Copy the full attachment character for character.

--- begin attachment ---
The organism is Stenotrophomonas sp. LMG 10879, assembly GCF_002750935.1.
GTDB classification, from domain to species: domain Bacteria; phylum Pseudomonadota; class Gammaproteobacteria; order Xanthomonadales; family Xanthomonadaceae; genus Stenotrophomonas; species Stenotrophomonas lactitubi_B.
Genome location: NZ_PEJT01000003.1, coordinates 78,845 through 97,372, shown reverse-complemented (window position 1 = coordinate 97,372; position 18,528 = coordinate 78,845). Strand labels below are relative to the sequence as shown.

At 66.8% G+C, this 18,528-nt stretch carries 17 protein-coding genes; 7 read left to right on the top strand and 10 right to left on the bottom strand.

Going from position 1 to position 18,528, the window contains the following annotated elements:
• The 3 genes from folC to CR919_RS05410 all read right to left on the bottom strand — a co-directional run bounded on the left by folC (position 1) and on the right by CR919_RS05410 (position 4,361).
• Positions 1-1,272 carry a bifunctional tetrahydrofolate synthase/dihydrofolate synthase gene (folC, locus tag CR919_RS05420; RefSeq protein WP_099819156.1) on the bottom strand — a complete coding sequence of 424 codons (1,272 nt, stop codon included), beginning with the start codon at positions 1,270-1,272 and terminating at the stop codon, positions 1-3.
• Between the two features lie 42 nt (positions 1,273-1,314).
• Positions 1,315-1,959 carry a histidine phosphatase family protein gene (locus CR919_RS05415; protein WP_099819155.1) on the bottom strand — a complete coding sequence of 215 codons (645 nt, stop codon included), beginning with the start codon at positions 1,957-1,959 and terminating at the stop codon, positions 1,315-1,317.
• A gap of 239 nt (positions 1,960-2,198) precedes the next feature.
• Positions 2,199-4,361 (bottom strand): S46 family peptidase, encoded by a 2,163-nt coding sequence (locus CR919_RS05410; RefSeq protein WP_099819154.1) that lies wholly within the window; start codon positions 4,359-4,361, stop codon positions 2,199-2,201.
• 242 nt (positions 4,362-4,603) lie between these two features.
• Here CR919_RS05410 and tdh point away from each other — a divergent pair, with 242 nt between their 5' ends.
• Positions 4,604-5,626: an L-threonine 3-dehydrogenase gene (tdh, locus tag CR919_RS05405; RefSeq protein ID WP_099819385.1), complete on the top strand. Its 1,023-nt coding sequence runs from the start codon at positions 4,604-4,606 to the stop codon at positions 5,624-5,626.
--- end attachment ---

The organism is Stenotrophomonas sp. LMG 10879, assembly GCF_002750935.1.
GTDB classification, from domain to species: domain Bacteria; phylum Pseudomonadota; class Gammaproteobacteria; order Xanthomonadales; family Xanthomonadaceae; genus Stenotrophomonas; species Stenotrophomonas lactitubi_B.
Genome location: NZ_PEJT01000003.1, coordinates 78,845 through 97,372, shown reverse-complemented (window position 1 = coordinate 97,372; position 18,528 = coordinate 78,845). Strand labels below are relative to the sequence as shown.

At 66.8% G+C, this 18,528-nt stretch carries 17 protein-coding genes; 7 read left to right on the top strand and 10 right to left on the bottom strand.

Going from position 1 to position 18,528, the window contains the following annotated elements:
• The 3 genes from folC to CR919_RS05410 all read right to left on the bottom strand — a co-directional run bounded on the left by folC (position 1) and on the right by CR919_RS05410 (position 4,361).
• Positions 1-1,272 carry a bifunctional tetrahydrofolate synthase/dihydrofolate synthase gene (folC, locus tag CR919_RS05420; RefSeq protein WP_099819156.1) on the bottom strand — a complete coding sequence of 424 codons (1,272 nt, stop codon included), beginning with the start codon at positions 1,270-1,272 and terminating at the stop codon, positions 1-3.
• Between the two features lie 42 nt (positions 1,273-1,314).
• Positions 1,315-1,959 carry a histidine phosphatase family protein gene (locus CR919_RS05415; protein WP_099819155.1) on the bottom strand — a complete coding sequence of 215 codons (645 nt, stop codon included), beginning with the start codon at positions 1,957-1,959 and terminating at the stop codon, positions 1,315-1,317.
• A gap of 239 nt (positions 1,960-2,198) precedes the next feature.
• Positions 2,199-4,361 (bottom strand): S46 family peptidase, encoded by a 2,163-nt coding sequence (locus CR919_RS05410; RefSeq protein WP_099819154.1) that lies wholly within the window; start codon positions 4,359-4,361, stop codon positions 2,199-2,201.
• 242 nt (positions 4,362-4,603) lie between these two features.
• Here CR919_RS05410 and tdh point away from each other — a divergent pair, with 242 nt between their 5' ends.
• Positions 4,604-5,626: an L-threonine 3-dehydrogenase gene (tdh, locus tag CR919_RS05405; RefSeq protein ID WP_099819385.1), complete on the top strand. Its 1,023-nt coding sequence runs from the start codon at positions 4,604-4,606 to the stop codon at positions 5,624-5,626.